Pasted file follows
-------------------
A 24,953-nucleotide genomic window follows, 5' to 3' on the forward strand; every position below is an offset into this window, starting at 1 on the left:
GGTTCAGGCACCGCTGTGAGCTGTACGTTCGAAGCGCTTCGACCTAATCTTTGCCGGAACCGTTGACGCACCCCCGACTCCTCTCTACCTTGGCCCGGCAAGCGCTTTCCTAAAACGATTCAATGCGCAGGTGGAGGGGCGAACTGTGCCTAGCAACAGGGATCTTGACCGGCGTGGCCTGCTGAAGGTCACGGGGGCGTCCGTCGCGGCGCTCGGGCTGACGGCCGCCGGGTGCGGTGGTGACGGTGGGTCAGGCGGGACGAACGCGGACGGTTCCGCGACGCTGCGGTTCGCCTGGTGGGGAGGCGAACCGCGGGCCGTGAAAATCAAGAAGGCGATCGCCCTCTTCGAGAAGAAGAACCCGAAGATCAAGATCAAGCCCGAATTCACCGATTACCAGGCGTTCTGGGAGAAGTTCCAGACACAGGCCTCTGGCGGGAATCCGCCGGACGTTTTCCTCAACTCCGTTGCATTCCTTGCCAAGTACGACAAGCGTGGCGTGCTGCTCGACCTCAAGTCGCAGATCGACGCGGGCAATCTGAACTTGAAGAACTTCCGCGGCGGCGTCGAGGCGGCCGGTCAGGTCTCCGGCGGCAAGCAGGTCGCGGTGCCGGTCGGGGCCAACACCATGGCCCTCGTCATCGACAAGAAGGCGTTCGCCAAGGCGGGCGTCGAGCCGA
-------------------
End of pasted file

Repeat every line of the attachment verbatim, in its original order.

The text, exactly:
A 24,953-nucleotide genomic window follows, 5' to 3' on the forward strand; every position below is an offset into this window, starting at 1 on the left:
GGTTCAGGCACCGCTGTGAGCTGTACGTTCGAAGCGCTTCGACCTAATCTTTGCCGGAACCGTTGACGCACCCCCGACTCCTCTCTACCTTGGCCCGGCAAGCGCTTTCCTAAAACGATTCAATGCGCAGGTGGAGGGGCGAACTGTGCCTAGCAACAGGGATCTTGACCGGCGTGGCCTGCTGAAGGTCACGGGGGCGTCCGTCGCGGCGCTCGGGCTGACGGCCGCCGGGTGCGGTGGTGACGGTGGGTCAGGCGGGACGAACGCGGACGGTTCCGCGACGCTGCGGTTCGCCTGGTGGGGAGGCGAACCGCGGGCCGTGAAAATCAAGAAGGCGATCGCCCTCTTCGAGAAGAAGAACCCGAAGATCAAGATCAAGCCCGAATTCACCGATTACCAGGCGTTCTGGGAGAAGTTCCAGACACAGGCCTCTGGCGGGAATCCGCCGGACGTTTTCCTCAACTCCGTTGCATTCCTTGCCAAGTACGACAAGCGTGGCGTGCTGCTCGACCTCAAGTCGCAGATCGACGCGGGCAATCTGAACTTGAAGAACTTCCGCGGCGGCGTCGAGGCGGCCGGTCAGGTCTCCGGCGGCAAGCAGGTCGCGGTGCCGGTCGGGGCCAACACCATGGCCCTCGTCATCGACAAGAAGGCGTTCGCCAAGGCGGGCGTCGAGCCGA